74 Sidmouth Branch Refresher

At the second attempt, the scout got to Sidmouth Junction, today’s Feniton.

His ride planned for 19th August had had to be abandoned because the 1025 to Waterloo was cancelled. On the later occasion, the same train arrived at Pinhoe on time but lost eight minutes waiting for a Down train to clear the single line. It was seven late away from Feniton but had made up six minutes on arrival at Waterloo.

All that’s left of the three-platform junction station. It was opened as Feniton, went under two other names and became Sidmouth Junction upon the opening of the branch in 1874. The station closed in 1967, but was reopened as Feniton in 1971, a sizeable settlement having grown up around the railway. +
The window is open from 0730 – 1000 on weekdays.

The scout had thought that the station was unstaffed but found that the booking office opens for two and a half hours on weekday mornings.

When it was manned for a full turn, the scout remembered chatting to the member of staff and noted most passengers exchanging pleasantries with him as a familiar face. If all booking offices are threatened with closure, as is rumoured, then many small stations will become lonely places.

The barriers at the adjacent crossing were once controlled from the office, but this is now done remotely at Basingstoke.

The former Down platform is beyond the fence and on this side would have been the Sidmouth Branch bay. The buffer stop must have been at the end of this strip of grass.
Copyright: Roger Joanes. Shared under Creative Commons. +

Before wandering down the branch, the scout went over the crossing and spotted the sign pointing to the village; foolishly, he’d always thought the village surrounded the station.

He rode the three parts of a mile and was soon looking over the churchyard wall at St. Andrew’s. A voice behind him let him know that the church was open and that he was welcome to photograph within. The churchwarden, gardening with his two granddaughters, told the scout that the “transi” tomb was a remarkable survivor, being one of only 37 in the country.

As the detour to the village had already set him back, the scout decided not to look at the cadaverous sculpture on this occasion and rode sheepishly past the churchwarden’s garden.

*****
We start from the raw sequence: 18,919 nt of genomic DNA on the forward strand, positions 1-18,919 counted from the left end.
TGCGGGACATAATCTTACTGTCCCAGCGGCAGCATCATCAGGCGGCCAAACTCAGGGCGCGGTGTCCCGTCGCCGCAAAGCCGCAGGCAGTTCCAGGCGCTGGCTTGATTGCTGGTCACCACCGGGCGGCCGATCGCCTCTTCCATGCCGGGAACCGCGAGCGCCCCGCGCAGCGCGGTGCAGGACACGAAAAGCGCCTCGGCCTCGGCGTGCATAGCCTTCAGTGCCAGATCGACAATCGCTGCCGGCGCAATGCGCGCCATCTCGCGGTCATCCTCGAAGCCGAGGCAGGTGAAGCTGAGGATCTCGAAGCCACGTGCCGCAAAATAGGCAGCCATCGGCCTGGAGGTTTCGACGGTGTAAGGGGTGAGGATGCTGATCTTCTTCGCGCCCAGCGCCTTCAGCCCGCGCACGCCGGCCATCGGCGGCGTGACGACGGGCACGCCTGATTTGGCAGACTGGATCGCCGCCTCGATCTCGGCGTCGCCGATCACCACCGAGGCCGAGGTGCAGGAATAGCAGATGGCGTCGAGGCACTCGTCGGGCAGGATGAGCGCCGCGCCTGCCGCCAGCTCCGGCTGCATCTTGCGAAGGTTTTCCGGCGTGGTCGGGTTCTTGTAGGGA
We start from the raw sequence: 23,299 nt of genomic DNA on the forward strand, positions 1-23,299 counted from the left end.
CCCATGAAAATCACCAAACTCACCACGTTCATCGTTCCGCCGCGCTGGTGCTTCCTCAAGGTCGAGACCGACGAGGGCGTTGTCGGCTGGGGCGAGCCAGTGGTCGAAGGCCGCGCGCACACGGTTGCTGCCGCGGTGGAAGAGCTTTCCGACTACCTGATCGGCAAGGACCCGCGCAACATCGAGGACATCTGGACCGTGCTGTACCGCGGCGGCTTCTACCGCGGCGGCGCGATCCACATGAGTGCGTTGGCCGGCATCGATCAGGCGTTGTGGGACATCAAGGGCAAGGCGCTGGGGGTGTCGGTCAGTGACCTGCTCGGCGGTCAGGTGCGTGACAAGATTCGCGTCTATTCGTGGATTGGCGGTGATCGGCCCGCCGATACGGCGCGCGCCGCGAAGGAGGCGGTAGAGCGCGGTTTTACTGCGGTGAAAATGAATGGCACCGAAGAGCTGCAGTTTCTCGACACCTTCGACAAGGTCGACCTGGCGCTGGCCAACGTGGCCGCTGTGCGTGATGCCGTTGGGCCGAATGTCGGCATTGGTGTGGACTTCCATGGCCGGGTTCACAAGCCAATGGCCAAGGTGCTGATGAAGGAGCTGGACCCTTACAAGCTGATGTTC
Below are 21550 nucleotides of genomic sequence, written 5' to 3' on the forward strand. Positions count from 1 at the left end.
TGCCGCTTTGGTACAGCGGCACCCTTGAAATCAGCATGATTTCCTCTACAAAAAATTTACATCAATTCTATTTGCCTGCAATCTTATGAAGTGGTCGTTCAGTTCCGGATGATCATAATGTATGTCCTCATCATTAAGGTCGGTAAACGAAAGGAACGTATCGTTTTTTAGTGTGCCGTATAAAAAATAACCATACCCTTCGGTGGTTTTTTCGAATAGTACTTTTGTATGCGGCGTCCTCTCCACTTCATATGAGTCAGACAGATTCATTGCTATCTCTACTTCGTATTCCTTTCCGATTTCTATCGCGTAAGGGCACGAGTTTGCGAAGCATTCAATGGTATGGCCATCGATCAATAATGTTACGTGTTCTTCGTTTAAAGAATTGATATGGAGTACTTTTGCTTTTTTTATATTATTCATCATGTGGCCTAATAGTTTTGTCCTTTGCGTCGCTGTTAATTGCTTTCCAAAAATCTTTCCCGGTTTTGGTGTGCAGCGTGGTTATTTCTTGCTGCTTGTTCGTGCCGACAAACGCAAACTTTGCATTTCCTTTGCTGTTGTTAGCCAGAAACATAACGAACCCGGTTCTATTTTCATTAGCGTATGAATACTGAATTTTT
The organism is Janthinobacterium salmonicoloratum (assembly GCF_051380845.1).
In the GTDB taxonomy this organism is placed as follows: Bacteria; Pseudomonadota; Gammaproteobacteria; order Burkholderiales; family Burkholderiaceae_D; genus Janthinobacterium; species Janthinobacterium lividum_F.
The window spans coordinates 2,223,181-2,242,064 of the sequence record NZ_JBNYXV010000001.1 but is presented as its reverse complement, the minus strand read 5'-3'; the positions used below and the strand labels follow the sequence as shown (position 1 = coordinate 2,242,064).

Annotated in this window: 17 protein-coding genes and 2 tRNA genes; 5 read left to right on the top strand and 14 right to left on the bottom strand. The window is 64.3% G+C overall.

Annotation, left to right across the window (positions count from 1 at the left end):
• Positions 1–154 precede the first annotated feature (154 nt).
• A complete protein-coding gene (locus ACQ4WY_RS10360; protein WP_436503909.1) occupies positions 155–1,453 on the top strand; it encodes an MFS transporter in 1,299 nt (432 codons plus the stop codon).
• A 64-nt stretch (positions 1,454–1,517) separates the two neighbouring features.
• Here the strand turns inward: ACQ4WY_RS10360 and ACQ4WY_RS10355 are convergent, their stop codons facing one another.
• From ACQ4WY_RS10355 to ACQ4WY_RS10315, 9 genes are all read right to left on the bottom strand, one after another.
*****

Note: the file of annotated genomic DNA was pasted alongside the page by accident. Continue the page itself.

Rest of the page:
Riding into the village, the scout had been struck by the very wide and deeply cut road. Leaving by way of Green Lane, he passed an even deeper cutting through the Otter sandstone.

Green Lane crosses the main line and the branch near the junction. Looking back to the village, the hump of the main line bridge can be seen in the distance, while the parapets in the foreground are those of the bridge over the branch. It was from the parapet at right that Peter Gray took a fabulously atmospheric photograph.

The scribe normally respects copyright but, as these pages are seen by only a few, he has chosen to make an exception with the one below because it speaks volumes about the times.

In August, 1963, the 1.45 p.m. Exmouth to Waterloo is moving off after being brought to a stand at the junction home signal, which has been cleared for the main line.

The railway realm is in splendid order here. The track has recently been re-laid with bullhead rail on concrete sleepers; the cesses are immaculately kept, the linesides have been mowed – burnt at left. The fencing, much of it still there today, is concrete posts with high tensile wire and droppers. The engine drawing the five coaches (to which more will be attached at Seaton Junction) is only a little more than ten years old. Who could have foretold that within four years all this would be gone?

The accommodation bridge seen in the distance is the one whose remaining parapet is shown in the gallery below. Beyond the bridge the line falls at 1:53 towards the floor of the Otter Valley. +